- CROSSING THE PANAMA CANAL WITH KIDS ON HOLLAND AMERICA EURODAM
- OUR FASCINATING/TERRIFYING DAY EXPLORING THE PANAMA CANAL
- BRIEF OVERVIEW OF OUR CRUISE STOPS IN CURACAO, ARUBA AND HALF MOON CAY (THIS POST)
This post is long overdue, but as they say, better late than never. Last Thanksgiving my family got a chance to take a 10-day cruise to the Panama canal. Obviously, the canal crossing was the star of the show, and the whole reason I booked this voyage in the first place. So, I’m happy to have experienced it. We have friends who went on Panama canal cruise, and due to some storms in the area, the captain decided to scrap it and go to Cozumel instead. Can you imagine?
Speaking of, we were supposed to stop in the port of Limon in Costa Rica, but it ended up being canceled due to various factors. But we plan to take the kids to Costa Rica later this year, so I wasn’t super upset. It is what it is, and it doesn’t pay to have your heart set on a particular port when going on a cruise.
Anyway, after Panama canal, we still had three more stops to make: Curacao, Aruba and Half Moon Cay. Here are my brief thoughts on all three.
A pleasant island close to South America, a part of the Kingdom of the Netherlands. It’s famous for its colorful houses along the waterfront and interesting architecture, some of it dating to 17th century.
We decided not to take a tour through our cruise line, and instead hired a local guide. There are plenty available for hire right in the port, so no need to venture very far. It worked out to be $160 for 5 hours of sightseeing. I thought that was fair.
It would have cost us close to $200 if we went through Holland America, and we would have had to share a bus with twenty people. So we went the private route, and I recommend you do the same. The more people you can cram into a van, the cheaper the price per person.
Our tour guide was a very nice local lady. She told us about the history of the island, as well as some local traditions. Curacao has a very low crime rate, a rarity in the Caribbean. In fact, she was joking that her husband (a police officer) got fat over the years since there isn’t anything for him to do.
I’ve heard that Hato Caves is a must-see in Curacao, so of course we had to go there:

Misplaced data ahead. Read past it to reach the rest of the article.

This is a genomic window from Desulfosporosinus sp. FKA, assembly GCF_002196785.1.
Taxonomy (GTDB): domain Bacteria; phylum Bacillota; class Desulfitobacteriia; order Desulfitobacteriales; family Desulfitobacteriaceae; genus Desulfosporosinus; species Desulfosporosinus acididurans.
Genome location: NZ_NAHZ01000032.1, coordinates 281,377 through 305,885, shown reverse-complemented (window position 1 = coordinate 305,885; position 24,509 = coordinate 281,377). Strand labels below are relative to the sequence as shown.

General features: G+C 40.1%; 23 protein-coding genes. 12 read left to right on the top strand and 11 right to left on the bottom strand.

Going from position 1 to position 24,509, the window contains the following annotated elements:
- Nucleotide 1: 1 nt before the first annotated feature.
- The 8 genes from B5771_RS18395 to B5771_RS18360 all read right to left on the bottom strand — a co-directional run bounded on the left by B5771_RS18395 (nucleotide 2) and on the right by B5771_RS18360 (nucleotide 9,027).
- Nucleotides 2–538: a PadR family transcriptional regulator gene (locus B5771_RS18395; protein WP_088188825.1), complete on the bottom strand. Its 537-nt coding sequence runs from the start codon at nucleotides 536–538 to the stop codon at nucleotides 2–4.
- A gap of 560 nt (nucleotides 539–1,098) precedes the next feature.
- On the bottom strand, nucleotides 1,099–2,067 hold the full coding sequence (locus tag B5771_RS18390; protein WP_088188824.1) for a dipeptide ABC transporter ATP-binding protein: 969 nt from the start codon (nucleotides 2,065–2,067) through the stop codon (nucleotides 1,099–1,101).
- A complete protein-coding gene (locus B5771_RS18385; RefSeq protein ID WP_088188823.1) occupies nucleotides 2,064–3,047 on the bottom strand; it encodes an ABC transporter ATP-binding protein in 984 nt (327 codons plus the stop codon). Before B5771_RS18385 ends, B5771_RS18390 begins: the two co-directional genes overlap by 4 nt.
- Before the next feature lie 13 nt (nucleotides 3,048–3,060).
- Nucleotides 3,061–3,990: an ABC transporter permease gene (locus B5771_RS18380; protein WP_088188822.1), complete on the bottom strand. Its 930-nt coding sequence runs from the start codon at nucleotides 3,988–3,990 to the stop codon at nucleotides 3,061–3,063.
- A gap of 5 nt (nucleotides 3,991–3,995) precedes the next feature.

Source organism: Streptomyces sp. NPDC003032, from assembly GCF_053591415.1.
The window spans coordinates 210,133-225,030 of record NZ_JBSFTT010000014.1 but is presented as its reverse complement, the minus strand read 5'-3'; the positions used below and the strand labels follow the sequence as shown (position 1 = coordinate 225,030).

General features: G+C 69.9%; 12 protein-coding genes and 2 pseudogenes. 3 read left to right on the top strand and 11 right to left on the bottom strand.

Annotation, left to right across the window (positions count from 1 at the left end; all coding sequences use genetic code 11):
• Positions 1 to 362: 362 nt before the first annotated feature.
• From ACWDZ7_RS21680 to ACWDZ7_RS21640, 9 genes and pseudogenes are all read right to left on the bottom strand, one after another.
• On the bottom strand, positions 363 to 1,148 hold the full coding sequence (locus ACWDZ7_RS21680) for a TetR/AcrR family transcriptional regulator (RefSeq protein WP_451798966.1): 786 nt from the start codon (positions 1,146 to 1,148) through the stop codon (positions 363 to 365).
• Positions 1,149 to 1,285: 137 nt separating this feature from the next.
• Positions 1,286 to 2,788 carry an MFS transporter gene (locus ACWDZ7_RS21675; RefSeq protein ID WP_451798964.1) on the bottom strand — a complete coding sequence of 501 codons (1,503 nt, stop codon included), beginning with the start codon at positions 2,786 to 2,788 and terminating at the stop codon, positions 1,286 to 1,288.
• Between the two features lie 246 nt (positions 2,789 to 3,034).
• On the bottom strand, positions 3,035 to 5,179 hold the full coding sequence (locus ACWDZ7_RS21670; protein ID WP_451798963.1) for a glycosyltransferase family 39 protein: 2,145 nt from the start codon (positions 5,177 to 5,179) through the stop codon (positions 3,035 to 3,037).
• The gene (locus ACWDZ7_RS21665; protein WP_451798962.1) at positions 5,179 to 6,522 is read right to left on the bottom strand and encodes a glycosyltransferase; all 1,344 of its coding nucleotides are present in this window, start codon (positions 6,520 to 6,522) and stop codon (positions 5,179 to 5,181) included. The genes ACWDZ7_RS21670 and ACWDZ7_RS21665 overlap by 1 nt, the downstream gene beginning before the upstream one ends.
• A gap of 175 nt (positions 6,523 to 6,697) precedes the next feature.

My verdict: interesting, but I’ve seen better. Also, be aware that it’s very hot inside the caves.
Probably my favorite part of of the tour was seeing flamingos in their natural habitat. Apologies for poor quality photo.
After we were done driving around Curacao, our guide dropped us off in the capital of Willemstad, where we did some shopping. Due to rainy weather, we didn’t get a chance to check out any local beaches. But I’ve heard they are lovely.
All in all, I give Curacao a thumbs up. It had a unique vibe compared to other Caribbean islands I’ve been to. Would I fly there for a land-based vacation? Perhaps, if the deal is good enough. Though I prefer Puerto Rico and St. John when it comes to scenery.
Keep in mind that you have limited flight options, and will likely have to fly through Miami on American Airlines.
We only had a few hours here, so I took the kids shopping for souvenirs and my husband stayed on the ship. Once again, the weather was rainy, but it didn’t dampen my kids enthusiasm for buying more junk.
At one point I was lured into some beauty shop where a guy tried to convince me that I need a certain miracle cream. I just wanted to escape, so I asked him how much it was, thinking I’ll get a jar for $20 and be on my merry way. He said it’s $1k. Do I look like someone who spends $1k on creams? Spoiler alert! I do not.
So, not much I can say about Aruba other than it’s apparently normal for tourists there to drop $1k on face creams. But based on what I’ve seen, Aruba is totally skippable IMO. It struck me as a busier, more fancy cousin of Curacao. Just not my cup of tea.
Again, I haven’t seen the rest of the island, so do your own research.
Half Moon Cay
Love, love, love it! Out of all the private islands owned by cruise lines, this one is my favorite. They haven’t yet ruined it by building a water park, and I hope it stays that way. It’s just a beautiful place, with an absolutely gorgeous beach.
Using chairs is free, but costs $25 to rent an umbrella, which is what we did. My husband had skin cancer, so we don’t mess around with stuff like that. I started chatting with a lady next to us, and turned out, she was the wife of our cruise captain.
My kids had an absolute blast here.
I also went ahead and paid $25 per person for a stingray experience. If you’ve done it in Grand Cayman, this won’t really compare. However, it was convenient, and the price was reasonable IMO. We first had to take a trolley to the cove where they keep the stingrays.
Snorkeling gear rental is included in the price:
My kids loved petting the stingrays:
We got our lunch on the island, provided at no extra cost by the cruise line. All in all, I give Half Moon Cay thumbs up, way up. Highly recommended, as long as the weather cooperates.
To me, one of the appeals of cruising is the ability to “sample” different places. Some may view only having a few short hours in port as a negative, and I get that. You certainly won’t get the whole picture on what the place is truly like once the cruise ship hordes aren’t in town. But sometimes you know an island isn’t your cup of tea right away. Fortunately, there are other ports ahead and at least you didn’t invest your entire vacation in a place that doesn’t appeal to you.
On the other hand, if you like a certain island, you can always fly there and explore it at a slower place in the future.
Leana is the founder of Miles For Family. She enjoys beach vacations and visiting her family in Europe. Originally from Belarus, Leana resides in central Florida with her husband and two children.